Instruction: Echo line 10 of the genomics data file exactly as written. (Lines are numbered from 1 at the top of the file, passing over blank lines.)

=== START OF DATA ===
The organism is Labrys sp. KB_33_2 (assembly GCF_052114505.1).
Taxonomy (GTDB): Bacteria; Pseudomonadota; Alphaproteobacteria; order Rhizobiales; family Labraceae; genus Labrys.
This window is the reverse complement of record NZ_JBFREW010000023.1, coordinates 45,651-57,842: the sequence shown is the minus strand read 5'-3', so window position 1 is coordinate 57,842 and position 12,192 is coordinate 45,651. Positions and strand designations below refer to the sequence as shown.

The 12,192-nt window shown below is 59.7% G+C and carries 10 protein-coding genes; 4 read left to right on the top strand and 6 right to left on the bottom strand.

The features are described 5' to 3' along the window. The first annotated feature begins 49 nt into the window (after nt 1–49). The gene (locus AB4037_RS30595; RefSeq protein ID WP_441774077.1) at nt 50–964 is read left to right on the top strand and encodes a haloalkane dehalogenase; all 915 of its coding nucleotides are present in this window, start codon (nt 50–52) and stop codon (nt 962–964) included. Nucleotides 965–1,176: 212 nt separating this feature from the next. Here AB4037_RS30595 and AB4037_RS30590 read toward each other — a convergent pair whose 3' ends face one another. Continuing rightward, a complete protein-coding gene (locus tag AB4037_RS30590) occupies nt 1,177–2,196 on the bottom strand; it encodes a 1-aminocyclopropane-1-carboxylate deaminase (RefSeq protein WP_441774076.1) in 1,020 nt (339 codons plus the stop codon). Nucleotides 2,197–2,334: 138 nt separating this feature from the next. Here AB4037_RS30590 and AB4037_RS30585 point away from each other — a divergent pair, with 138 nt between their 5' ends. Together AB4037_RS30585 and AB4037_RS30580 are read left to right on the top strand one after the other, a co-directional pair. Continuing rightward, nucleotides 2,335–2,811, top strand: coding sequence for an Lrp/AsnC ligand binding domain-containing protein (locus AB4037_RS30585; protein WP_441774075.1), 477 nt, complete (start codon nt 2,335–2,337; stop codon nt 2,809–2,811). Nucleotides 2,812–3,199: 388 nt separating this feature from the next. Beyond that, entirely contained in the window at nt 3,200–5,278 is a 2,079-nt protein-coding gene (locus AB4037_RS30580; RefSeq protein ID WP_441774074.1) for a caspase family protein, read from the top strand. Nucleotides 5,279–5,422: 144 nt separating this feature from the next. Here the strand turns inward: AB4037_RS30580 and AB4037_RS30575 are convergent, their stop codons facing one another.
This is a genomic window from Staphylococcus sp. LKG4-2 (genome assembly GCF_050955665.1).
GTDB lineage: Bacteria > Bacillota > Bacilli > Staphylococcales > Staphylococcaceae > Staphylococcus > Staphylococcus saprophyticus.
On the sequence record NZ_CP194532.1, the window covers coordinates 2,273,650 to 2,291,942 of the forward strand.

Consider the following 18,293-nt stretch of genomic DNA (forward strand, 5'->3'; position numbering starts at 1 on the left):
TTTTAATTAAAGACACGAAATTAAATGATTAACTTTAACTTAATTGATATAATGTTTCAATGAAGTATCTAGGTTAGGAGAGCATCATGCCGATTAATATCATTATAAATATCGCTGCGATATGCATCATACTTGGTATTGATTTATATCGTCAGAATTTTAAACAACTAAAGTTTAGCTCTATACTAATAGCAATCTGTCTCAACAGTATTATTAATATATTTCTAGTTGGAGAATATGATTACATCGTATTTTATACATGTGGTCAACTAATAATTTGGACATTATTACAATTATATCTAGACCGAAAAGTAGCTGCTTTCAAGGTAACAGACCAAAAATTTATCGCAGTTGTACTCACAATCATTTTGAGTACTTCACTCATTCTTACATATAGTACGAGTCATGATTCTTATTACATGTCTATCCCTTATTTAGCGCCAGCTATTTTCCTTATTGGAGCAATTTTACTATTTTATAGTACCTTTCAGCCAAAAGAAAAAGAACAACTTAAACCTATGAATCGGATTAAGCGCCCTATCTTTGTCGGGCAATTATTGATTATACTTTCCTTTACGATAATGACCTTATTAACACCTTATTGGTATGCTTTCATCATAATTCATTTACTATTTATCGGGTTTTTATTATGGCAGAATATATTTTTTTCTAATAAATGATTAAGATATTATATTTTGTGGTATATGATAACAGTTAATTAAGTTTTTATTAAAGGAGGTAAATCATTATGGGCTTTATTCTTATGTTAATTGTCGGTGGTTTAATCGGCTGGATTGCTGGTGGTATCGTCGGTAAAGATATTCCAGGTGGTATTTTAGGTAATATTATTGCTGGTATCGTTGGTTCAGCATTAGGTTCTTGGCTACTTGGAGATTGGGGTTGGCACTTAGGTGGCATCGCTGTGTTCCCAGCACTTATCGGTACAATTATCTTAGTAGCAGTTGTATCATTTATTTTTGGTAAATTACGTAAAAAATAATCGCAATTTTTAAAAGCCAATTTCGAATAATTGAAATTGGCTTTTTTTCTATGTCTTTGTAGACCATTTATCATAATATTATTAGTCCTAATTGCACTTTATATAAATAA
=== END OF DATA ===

TTTTAATTAAAGACACGAAATTAAATGATTAACTTTAACTTAATTGATATAATGTTTCAATGAAGTATCTAGGTTAGGAGAGCATCATGCCGATTAATATCATTATAAATATCGCTGCGATATGCATCATACTTGGTATTGATTTATATCGTCAGAATTTTAAACAACTAAAGTTTAGCTCTATACTAATAGCAATCTGTCTCAACAGTATTATTAATATATTTCTAGTTGGAGAATATGATTACATCGTATTTTATACATGTGGTCAACTAATAATTTGGACATTATTACAATTATATCTAGACCGAAAAGTAGCTGCTTTCAAGGTAACAGACCAAAAATTTATCGCAGTTGTACTCACAATCATTTTGAGTACTTCACTCATTCTTACATATAGTACGAGTCATGATTCTTATTACATGTCTATCCCTTATTTAGCGCCAGCTATTTTCCTTATTGGAGCAATTTTACTATTTTATAGTACCTTTCAGCCAAAAGAAAAAGAACAACTTAAACCTATGAATCGGATTAAGCGCCCTATCTTTGTCGGGCAATTATTGATTATACTTTCCTTTACGATAATGACCTTATTAACACCTTATTGGTATGCTTTCATCATAATTCATTTACTATTTATCGGGTTTTTATTATGGCAGAATATATTTTTTTCTAATAAATGATTAAGATATTATATTTTGTGGTATATGATAACAGTTAATTAAGTTTTTATTAAAGGAGGTAAATCATTATGGGCTTTATTCTTATGTTAATTGTCGGTGGTTTAATCGGCTGGATTGCTGGTGGTATCGTCGGTAAAGATATTCCAGGTGGTATTTTAGGTAATATTATTGCTGGTATCGTTGGTTCAGCATTAGGTTCTTGGCTACTTGGAGATTGGGGTTGGCACTTAGGTGGCATCGCTGTGTTCCCAGCACTTATCGGTACAATTATCTTAGTAGCAGTTGTATCATTTATTTTTGGTAAATTACGTAAAAAATAATCGCAATTTTTAAAAGCCAATTTCGAATAATTGAAATTGGCTTTTTTTCTATGTCTTTGTAGACCATTTATCATAATATTATTAGTCCTAATTGCACTTTATATAAATAA